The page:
Those parts of the law dealing with gender reassignment still need a bit of work to get the wording right, but the basic principles are in place. Trans* islanders will be protected no matter what stage of their transition they are at. This includes those who identity as trans* but have not yet started any form of treatment. Intersex islanders will also be protected. Both these inclusions are improvements on the UK’s legislation.
It was obvious from the meeting that the policy team are working hard to make Jersey’s law as good as it can be and have learned from mistakes made in the UK’s Equality Law. This is all positive news for trans* islanders.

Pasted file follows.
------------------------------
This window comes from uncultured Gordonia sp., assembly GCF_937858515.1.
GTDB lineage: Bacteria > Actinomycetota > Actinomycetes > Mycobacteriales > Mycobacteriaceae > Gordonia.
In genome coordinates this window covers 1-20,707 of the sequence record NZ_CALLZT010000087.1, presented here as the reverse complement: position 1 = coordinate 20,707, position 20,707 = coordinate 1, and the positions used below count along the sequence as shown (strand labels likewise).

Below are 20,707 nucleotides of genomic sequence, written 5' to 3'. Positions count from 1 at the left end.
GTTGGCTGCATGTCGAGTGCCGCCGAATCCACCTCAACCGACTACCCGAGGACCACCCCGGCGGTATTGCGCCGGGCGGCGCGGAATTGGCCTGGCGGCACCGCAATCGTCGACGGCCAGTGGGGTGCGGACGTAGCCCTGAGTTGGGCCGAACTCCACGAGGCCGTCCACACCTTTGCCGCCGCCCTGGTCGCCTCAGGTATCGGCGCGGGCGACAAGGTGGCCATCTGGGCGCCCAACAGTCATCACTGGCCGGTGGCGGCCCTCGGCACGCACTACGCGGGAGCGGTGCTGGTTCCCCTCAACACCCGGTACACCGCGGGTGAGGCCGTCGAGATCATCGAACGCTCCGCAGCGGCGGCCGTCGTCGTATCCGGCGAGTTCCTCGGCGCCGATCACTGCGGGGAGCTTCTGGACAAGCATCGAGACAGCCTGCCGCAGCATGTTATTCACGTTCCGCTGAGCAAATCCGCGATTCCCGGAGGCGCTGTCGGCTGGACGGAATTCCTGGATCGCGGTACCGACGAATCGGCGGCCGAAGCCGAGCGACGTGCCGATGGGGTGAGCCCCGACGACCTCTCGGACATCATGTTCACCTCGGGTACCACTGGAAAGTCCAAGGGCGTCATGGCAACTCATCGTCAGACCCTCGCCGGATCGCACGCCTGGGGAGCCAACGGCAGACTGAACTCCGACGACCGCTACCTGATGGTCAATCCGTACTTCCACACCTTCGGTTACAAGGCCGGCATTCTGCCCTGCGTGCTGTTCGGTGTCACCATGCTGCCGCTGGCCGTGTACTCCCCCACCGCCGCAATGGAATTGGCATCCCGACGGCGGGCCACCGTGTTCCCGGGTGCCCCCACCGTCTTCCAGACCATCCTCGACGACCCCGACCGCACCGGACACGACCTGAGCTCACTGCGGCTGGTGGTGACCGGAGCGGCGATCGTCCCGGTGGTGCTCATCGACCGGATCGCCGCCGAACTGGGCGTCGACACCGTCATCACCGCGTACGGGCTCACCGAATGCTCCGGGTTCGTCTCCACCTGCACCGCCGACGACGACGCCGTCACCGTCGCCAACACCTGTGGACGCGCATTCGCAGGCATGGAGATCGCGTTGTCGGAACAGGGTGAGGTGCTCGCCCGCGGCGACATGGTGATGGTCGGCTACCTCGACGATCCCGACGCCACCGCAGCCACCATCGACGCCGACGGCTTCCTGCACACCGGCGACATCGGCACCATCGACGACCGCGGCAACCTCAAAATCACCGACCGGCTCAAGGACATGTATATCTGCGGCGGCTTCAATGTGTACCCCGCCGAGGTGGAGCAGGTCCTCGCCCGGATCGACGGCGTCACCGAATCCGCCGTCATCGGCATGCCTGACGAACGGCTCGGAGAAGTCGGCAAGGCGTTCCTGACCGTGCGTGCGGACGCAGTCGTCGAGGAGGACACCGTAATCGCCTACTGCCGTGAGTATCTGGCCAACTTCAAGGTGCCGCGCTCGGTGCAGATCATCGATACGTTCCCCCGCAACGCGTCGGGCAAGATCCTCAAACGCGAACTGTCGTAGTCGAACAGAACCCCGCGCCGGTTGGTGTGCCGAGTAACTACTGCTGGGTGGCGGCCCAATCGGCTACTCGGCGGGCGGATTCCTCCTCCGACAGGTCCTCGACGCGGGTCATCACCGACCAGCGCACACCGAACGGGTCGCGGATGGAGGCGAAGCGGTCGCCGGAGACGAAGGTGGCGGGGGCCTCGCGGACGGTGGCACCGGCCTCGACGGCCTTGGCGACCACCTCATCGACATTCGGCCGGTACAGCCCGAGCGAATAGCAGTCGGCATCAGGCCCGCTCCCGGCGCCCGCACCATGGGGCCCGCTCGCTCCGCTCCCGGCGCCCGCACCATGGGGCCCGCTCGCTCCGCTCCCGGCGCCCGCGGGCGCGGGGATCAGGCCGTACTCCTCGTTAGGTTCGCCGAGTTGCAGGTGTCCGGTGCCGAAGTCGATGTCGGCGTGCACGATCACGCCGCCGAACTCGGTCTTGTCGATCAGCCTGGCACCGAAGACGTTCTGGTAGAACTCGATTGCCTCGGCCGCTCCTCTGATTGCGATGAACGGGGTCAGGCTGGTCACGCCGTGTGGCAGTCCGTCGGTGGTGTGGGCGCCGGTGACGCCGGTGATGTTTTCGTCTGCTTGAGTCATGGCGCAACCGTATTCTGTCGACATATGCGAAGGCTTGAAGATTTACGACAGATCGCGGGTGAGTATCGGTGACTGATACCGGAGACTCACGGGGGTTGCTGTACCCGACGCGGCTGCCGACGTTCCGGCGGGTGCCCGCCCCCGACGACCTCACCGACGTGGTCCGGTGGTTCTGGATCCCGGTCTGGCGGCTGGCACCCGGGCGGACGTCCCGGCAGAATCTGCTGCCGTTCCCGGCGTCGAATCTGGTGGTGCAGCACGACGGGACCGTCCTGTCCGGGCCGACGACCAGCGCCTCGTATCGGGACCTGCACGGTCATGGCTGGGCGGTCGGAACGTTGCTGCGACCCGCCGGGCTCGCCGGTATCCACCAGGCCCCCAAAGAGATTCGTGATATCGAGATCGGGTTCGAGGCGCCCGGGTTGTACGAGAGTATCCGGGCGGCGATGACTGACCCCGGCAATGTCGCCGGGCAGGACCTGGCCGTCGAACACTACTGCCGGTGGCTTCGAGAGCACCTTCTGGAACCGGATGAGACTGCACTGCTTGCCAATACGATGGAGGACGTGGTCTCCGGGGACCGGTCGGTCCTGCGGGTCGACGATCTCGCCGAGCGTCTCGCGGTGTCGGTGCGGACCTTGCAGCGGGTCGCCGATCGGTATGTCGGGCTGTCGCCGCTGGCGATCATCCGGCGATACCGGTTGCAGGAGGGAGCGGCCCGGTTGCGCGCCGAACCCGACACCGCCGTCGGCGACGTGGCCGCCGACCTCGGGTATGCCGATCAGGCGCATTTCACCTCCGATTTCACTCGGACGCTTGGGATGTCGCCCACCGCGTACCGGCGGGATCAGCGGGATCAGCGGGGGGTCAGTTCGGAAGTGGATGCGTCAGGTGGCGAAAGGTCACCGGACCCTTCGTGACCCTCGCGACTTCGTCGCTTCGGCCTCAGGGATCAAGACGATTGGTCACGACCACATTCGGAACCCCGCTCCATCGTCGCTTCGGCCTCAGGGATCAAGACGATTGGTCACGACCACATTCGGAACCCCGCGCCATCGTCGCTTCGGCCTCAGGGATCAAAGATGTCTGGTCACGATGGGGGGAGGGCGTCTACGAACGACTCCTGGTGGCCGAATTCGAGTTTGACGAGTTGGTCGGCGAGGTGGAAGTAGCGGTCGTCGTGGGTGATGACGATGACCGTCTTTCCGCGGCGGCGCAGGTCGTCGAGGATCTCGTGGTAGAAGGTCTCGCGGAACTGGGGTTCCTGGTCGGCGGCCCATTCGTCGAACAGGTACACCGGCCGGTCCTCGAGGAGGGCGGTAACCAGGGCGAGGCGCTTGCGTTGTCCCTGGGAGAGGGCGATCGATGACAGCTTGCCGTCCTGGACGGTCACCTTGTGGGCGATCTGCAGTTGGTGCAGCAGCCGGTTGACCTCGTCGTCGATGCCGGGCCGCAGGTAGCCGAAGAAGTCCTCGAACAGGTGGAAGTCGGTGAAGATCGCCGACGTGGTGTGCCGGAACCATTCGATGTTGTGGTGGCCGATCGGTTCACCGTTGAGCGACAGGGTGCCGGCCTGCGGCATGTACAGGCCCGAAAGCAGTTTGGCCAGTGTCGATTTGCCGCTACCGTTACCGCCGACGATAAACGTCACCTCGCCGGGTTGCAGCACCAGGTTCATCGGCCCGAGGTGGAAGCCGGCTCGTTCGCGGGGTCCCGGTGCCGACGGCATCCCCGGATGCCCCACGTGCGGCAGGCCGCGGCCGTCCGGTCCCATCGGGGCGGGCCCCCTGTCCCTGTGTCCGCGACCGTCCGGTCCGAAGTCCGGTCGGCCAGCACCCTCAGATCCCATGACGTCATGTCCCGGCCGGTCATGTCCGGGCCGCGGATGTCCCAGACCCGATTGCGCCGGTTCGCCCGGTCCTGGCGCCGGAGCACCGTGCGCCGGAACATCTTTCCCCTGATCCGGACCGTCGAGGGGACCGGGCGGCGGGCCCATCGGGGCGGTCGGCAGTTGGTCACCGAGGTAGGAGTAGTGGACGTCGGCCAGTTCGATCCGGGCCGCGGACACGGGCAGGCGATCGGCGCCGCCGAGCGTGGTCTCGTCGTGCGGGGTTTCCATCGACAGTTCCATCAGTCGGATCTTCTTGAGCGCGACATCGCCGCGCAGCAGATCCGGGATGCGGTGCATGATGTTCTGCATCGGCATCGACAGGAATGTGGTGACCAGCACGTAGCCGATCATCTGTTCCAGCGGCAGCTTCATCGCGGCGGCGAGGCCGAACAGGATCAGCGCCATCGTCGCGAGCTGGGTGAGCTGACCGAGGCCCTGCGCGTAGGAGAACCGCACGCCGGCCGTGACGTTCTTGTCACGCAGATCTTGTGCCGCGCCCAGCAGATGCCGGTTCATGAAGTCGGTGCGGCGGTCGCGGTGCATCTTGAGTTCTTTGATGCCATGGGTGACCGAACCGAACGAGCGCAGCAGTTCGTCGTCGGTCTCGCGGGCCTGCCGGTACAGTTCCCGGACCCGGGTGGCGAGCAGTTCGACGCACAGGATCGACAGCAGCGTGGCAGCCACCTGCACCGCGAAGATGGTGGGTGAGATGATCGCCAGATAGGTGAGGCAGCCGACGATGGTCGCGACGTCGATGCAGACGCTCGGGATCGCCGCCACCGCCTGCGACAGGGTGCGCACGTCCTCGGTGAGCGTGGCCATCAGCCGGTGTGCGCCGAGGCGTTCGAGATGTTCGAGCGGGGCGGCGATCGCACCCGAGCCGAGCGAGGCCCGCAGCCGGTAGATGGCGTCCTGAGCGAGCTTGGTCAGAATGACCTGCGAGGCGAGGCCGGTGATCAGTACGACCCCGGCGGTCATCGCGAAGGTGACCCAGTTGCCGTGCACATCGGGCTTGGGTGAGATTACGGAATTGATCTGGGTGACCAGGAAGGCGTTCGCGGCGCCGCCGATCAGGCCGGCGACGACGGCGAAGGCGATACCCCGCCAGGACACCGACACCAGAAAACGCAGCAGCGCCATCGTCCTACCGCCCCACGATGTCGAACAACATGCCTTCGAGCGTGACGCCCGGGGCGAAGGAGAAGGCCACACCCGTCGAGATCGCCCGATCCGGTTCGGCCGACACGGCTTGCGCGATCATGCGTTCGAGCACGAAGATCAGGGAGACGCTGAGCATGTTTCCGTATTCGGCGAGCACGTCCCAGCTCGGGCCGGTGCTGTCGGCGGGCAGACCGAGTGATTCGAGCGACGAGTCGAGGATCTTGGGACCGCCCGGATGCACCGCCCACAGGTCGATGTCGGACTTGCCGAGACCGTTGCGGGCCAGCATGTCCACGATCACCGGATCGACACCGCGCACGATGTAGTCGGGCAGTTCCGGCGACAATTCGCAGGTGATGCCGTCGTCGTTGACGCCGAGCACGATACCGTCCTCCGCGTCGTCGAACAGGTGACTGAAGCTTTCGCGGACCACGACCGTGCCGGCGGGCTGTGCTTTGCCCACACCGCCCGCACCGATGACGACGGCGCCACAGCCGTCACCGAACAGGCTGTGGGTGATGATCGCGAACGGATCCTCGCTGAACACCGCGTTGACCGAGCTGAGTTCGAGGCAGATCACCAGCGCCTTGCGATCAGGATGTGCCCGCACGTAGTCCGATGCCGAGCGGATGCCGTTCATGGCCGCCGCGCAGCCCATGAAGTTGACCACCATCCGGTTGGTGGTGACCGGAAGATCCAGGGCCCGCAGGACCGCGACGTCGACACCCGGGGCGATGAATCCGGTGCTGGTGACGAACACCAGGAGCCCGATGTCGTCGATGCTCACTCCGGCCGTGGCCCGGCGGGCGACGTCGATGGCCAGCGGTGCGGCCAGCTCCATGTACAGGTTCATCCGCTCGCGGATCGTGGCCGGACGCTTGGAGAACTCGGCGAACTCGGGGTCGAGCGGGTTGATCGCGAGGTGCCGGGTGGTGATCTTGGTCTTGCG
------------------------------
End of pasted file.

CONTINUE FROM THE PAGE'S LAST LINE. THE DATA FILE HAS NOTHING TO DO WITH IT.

The States of Jersey have released the results of their consultation paper on the next phase of the island’s anti-discrimination law due to come into effect in September 2015. The section on Gender Reassignment demonstrates that trans* realities are poorly understood by some people and that the old myths surrounding toilet usage and gender specific job roles still persist. There is, therefore, work to be done to educate employers about trans* issues and how they cope with trans* employees.
You can read the results here (link at bottom of the page): http://www.gov.je/Government/Consultations/Pages/SexDiscriminationLawConsultation.aspx